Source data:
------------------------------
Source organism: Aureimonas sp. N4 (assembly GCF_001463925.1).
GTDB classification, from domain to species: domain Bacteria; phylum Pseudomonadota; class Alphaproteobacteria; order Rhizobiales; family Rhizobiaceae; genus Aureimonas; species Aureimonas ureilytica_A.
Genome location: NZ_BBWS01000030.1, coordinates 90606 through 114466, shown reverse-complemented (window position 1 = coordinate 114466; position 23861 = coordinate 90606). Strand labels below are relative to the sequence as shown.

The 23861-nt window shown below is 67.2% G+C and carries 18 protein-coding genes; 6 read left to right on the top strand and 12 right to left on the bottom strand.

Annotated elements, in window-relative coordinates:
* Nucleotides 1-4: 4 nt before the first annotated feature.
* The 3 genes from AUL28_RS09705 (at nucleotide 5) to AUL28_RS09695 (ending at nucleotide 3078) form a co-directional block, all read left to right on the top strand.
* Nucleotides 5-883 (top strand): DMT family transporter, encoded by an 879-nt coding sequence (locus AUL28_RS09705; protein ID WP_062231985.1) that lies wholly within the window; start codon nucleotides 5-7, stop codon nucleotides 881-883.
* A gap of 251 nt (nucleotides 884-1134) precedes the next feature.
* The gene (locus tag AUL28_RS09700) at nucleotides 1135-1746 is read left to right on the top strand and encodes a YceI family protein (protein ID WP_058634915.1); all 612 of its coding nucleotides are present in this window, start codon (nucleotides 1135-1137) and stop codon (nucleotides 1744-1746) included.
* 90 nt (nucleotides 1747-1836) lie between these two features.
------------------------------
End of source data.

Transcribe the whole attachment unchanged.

Source organism: Aureimonas sp. N4 (assembly GCF_001463925.1).
GTDB classification, from domain to species: domain Bacteria; phylum Pseudomonadota; class Alphaproteobacteria; order Rhizobiales; family Rhizobiaceae; genus Aureimonas; species Aureimonas ureilytica_A.
Genome location: NZ_BBWS01000030.1, coordinates 90606 through 114466, shown reverse-complemented (window position 1 = coordinate 114466; position 23861 = coordinate 90606). Strand labels below are relative to the sequence as shown.

The 23861-nt window shown below is 67.2% G+C and carries 18 protein-coding genes; 6 read left to right on the top strand and 12 right to left on the bottom strand.

Annotated elements, in window-relative coordinates:
* Nucleotides 1-4: 4 nt before the first annotated feature.
* The 3 genes from AUL28_RS09705 (at nucleotide 5) to AUL28_RS09695 (ending at nucleotide 3078) form a co-directional block, all read left to right on the top strand.
* Nucleotides 5-883 (top strand): DMT family transporter, encoded by an 879-nt coding sequence (locus AUL28_RS09705; protein ID WP_062231985.1) that lies wholly within the window; start codon nucleotides 5-7, stop codon nucleotides 881-883.
* A gap of 251 nt (nucleotides 884-1134) precedes the next feature.
* The gene (locus tag AUL28_RS09700) at nucleotides 1135-1746 is read left to right on the top strand and encodes a YceI family protein (protein ID WP_058634915.1); all 612 of its coding nucleotides are present in this window, start codon (nucleotides 1135-1137) and stop codon (nucleotides 1744-1746) included.
* 90 nt (nucleotides 1747-1836) lie between these two features.